Changes in Distance Selling Threshold (DST)

The distance selling threshold (DST) is a VAT simplification measure that allows businesses to apply their home country’s VAT rate when selling goods to consumers in other EU member states up to a specific turnover limit. However, following Brexit, the DST no longer applies to sales from the United Kingdom to the European Union. UK businesses selling to EU consumers must now register for VAT in the EU member state where the consumer is located.

Changes in Triangulation After Brexit

Triangulation is a VAT planning technique that allows businesses to move goods between EU member states without incurring VAT. Pre-Brexit, UK businesses could participate in triangulation when trading goods with other EU member states.

This is no longer possible between Great Britain and the EU following Brexit. Any movement of goods between these territories will now be considered an import or export, triggering the relevant VAT charges.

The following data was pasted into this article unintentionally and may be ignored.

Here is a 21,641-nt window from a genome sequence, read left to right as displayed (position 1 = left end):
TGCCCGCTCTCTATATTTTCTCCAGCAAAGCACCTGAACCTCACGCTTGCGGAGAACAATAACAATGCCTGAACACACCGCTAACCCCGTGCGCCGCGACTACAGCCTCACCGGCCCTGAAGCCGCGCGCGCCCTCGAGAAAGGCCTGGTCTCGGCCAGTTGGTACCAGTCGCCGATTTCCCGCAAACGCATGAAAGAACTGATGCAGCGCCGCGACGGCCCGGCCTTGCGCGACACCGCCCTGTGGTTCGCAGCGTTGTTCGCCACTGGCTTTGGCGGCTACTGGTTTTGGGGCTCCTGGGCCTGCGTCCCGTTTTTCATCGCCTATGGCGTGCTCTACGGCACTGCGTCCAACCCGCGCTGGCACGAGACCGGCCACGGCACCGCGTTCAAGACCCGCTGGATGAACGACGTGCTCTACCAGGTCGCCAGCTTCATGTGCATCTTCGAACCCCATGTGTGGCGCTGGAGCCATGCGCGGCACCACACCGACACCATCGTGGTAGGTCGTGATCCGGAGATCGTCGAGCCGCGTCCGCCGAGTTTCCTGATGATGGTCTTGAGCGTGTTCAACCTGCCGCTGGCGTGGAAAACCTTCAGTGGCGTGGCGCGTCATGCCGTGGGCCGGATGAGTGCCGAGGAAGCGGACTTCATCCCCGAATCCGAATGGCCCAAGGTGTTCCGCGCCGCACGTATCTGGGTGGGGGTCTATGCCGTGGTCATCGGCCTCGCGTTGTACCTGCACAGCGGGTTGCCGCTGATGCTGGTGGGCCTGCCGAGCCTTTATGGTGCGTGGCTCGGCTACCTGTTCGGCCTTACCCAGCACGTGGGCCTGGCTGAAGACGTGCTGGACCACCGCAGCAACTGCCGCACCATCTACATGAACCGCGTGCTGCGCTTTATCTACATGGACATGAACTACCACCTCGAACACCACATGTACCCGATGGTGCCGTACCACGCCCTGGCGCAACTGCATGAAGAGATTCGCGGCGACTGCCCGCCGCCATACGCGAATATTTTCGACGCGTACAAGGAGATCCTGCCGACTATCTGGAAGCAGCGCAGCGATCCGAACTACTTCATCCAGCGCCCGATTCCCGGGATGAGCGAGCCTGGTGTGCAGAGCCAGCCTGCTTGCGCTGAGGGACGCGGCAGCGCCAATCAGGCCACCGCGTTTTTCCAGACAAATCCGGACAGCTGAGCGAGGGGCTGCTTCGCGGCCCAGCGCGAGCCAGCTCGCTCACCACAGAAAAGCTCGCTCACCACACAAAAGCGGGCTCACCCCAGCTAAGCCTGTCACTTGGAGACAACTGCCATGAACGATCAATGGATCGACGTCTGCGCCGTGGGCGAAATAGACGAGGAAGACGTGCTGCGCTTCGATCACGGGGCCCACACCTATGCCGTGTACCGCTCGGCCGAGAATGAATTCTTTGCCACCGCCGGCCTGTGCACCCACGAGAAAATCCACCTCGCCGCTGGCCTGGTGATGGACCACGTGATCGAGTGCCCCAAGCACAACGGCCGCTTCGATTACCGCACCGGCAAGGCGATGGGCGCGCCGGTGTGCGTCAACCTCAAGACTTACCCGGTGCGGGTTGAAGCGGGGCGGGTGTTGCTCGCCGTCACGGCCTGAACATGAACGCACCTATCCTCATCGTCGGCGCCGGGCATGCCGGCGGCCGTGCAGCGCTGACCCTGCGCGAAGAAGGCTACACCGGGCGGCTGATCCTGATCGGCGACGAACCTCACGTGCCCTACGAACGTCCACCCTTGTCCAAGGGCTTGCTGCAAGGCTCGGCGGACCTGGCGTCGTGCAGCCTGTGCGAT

Changes for Non-residents in VAT Compliance

Following Brexit, the UK’s Value Added Tax (VAT) system has undergone significant changes, not only for residents but particularly for non-resident businesses:

  • Goods imported into the UK from non-EU countries, including by non-resident businesses, are subject to UK import VAT.

  • Non-resident businesses might need to register for UK VAT if their taxable sales to UK customers exceed the threshold. Registration allows them to charge and collect VAT from customers.

  • Nonresident businesses may need to register for VAT in individual EU member states or appoint a fiscal representative for goods sold to EU customers, depending on the specific country’s rules.

As a non-resident, you should stay informed about these regulations to ensure VAT compliance while doing business post-Brexit in the UK.

Additional Administrative Burdens and Costs Associated with UK VAT Compliance After Brexit

Post-Brexit, VAT compliance for businesses has brought about several additional administrative burdens and costs due to changes in regulations and procedures. Some of the major challenges are as follows:

  • Customs Declarations and Import Procedures: Importing and exporting goods between the UK and the EU requires extensive customs declarations. This means more paperwork, detailed information, and increased time and resources spent on customs procedures.